Wednesday, April 30, 2008

AAAC in Hong Kong

I just came back from an all too short trip to Hong Kong for the first annual meeting of the new Asian Association for Algorithms and Computation. The AAAC would like to become the Asian version of SIGACT and EATCS. The conference was a good start but dominated by the Japanese and needs in future to draw researchers from across Asia. I went as a speaker, but also as a supporter as I would love to see theory grow around the world and while East Asia has produced a few great researchers, it has not even come close to reaching its potential.

This was my first trip to Hong Kong and the three dimensionality of central Hong Kong is quite striking with many tall buildings built on various points on a hill and in some cases seemingly on top of other buildings. To get from my hotel to the conference at Hong Kong University, I took a series of outdoor escalators, crossed a bridge and then an elevator followed by some stairs. You need to keep track of elevation to get around that city.

I had never been to China. Did this trip to Hong Kong count? Technically yes, since 1997 Hong Kong is officially a Special Administrative Region of China and shares much of the culture and cuisine of China. But a different currency, visa requirements and economic structure makes it seem like a separate country. Someday I will get to mainland China and make this point moot.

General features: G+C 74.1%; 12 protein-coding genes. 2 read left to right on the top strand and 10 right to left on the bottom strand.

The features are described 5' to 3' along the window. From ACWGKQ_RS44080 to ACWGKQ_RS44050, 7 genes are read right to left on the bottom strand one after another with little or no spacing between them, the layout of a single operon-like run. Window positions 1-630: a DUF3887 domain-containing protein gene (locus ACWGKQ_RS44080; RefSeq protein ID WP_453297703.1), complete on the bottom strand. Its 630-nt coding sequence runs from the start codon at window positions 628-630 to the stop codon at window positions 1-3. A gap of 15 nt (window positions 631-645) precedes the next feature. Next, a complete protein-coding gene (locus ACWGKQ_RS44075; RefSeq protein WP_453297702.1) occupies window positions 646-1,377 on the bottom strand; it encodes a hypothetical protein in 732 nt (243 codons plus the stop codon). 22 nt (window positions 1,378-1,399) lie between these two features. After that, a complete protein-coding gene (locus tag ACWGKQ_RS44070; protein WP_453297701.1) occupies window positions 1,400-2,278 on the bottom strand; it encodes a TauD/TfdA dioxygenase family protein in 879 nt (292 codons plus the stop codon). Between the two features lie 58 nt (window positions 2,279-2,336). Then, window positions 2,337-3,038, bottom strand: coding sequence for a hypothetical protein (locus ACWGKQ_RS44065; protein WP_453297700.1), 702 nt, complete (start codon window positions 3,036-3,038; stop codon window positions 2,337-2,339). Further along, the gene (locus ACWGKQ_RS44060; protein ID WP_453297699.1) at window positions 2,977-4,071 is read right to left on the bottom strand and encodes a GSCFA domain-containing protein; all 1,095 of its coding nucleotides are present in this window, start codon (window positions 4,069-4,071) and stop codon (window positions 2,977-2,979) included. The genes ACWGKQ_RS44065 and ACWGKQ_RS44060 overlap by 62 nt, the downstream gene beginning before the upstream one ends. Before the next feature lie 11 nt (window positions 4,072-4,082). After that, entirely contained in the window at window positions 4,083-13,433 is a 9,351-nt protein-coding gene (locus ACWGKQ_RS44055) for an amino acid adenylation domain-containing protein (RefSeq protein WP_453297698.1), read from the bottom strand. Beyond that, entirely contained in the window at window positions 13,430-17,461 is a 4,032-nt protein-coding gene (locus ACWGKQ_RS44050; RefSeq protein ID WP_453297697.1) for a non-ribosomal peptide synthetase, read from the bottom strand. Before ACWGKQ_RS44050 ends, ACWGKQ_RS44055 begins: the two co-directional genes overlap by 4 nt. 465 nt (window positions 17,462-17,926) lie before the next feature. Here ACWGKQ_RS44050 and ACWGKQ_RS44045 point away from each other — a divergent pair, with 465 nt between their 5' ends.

1. I believe many people will tell you that mainland China is still very culturally different than Hong Kong. I've been to both and the cultural difference is much much more striking than just the different currencies.

    I'm also suprised that you can call any trip to Hong Kong short! Especially if you're starting from North America

  2. The "shortness" probably refers to duration, not distance. There is so much to do and see in Hong Kong that a trip there of any duration could be considered short, I suppose.

  3. Hey Lance how about we go to Beijing City for the Olympics? Just in time for the RAGHAV conference.

    Also, there's a conference on computability, complexity, and randomness in Nanjing next month